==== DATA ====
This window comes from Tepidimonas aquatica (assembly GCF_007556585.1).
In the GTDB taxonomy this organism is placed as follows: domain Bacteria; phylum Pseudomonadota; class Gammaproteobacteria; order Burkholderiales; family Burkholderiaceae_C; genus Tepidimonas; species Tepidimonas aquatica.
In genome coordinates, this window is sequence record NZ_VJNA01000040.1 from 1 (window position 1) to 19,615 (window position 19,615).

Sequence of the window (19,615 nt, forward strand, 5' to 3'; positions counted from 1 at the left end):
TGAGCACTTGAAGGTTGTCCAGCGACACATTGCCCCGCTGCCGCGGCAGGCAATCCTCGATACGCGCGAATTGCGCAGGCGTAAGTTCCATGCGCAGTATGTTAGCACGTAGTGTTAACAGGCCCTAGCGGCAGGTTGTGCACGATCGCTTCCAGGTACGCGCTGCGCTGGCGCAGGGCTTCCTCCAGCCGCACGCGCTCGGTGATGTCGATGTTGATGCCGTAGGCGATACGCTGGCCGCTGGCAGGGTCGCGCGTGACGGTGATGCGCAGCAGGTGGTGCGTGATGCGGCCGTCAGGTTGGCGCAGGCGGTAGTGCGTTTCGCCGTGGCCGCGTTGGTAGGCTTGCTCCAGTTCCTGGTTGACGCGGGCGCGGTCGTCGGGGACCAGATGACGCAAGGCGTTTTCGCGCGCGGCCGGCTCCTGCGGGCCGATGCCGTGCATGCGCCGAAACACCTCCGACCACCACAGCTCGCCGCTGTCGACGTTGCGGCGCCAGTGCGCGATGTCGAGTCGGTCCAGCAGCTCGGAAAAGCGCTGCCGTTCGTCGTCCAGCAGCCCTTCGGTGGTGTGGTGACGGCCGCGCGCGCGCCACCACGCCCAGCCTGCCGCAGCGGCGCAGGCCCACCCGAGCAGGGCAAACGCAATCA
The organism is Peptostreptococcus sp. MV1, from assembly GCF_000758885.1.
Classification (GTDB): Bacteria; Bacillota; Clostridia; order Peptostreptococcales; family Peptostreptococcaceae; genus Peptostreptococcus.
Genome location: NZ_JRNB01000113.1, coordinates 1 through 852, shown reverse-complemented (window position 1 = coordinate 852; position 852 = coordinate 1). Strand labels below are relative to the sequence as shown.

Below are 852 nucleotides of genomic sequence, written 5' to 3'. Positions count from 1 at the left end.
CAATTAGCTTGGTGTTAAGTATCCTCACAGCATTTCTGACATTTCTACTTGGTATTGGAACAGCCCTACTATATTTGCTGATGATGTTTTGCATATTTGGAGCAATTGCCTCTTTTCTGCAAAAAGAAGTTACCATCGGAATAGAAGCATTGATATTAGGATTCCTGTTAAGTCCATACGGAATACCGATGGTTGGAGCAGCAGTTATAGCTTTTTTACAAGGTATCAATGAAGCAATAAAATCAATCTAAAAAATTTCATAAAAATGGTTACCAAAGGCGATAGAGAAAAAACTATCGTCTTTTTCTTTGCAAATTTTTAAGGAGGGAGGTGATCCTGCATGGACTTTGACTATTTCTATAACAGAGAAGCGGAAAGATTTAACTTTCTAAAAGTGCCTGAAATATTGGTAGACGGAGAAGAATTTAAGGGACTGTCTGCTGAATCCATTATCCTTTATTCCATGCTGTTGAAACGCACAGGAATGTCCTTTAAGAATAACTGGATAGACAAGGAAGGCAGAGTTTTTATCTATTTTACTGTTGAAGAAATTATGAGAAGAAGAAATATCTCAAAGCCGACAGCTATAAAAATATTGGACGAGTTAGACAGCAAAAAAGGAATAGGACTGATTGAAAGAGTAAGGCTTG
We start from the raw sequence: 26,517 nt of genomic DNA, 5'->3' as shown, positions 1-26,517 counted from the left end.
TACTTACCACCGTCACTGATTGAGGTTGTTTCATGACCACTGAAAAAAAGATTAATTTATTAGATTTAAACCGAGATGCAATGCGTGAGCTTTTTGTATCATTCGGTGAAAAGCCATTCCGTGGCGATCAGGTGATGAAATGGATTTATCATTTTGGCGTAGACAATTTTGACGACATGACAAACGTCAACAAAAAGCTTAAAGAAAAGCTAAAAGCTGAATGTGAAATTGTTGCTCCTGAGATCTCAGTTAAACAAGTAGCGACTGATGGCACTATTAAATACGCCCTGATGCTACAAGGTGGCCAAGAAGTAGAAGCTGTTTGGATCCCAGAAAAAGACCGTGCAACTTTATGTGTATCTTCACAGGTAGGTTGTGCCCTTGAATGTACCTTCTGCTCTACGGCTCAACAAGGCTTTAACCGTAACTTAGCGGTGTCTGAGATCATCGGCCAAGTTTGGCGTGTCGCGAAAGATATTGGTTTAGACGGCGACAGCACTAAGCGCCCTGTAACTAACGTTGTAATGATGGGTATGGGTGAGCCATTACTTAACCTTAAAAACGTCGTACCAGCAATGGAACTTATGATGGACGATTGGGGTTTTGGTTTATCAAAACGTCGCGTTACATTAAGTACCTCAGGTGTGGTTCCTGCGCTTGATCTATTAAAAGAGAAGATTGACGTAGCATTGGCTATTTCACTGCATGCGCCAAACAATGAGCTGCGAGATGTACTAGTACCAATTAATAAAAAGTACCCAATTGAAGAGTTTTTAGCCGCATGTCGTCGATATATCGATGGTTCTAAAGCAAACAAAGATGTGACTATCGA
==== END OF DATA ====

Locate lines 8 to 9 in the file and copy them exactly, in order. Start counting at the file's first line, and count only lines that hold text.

Genome location: NZ_JRNB01000113.1, coordinates 1 through 852, shown reverse-complemented (window position 1 = coordinate 852; position 852 = coordinate 1). Strand labels below are relative to the sequence as shown.

Below are 852 nucleotides of genomic sequence, written 5' to 3'. Positions count from 1 at the left end.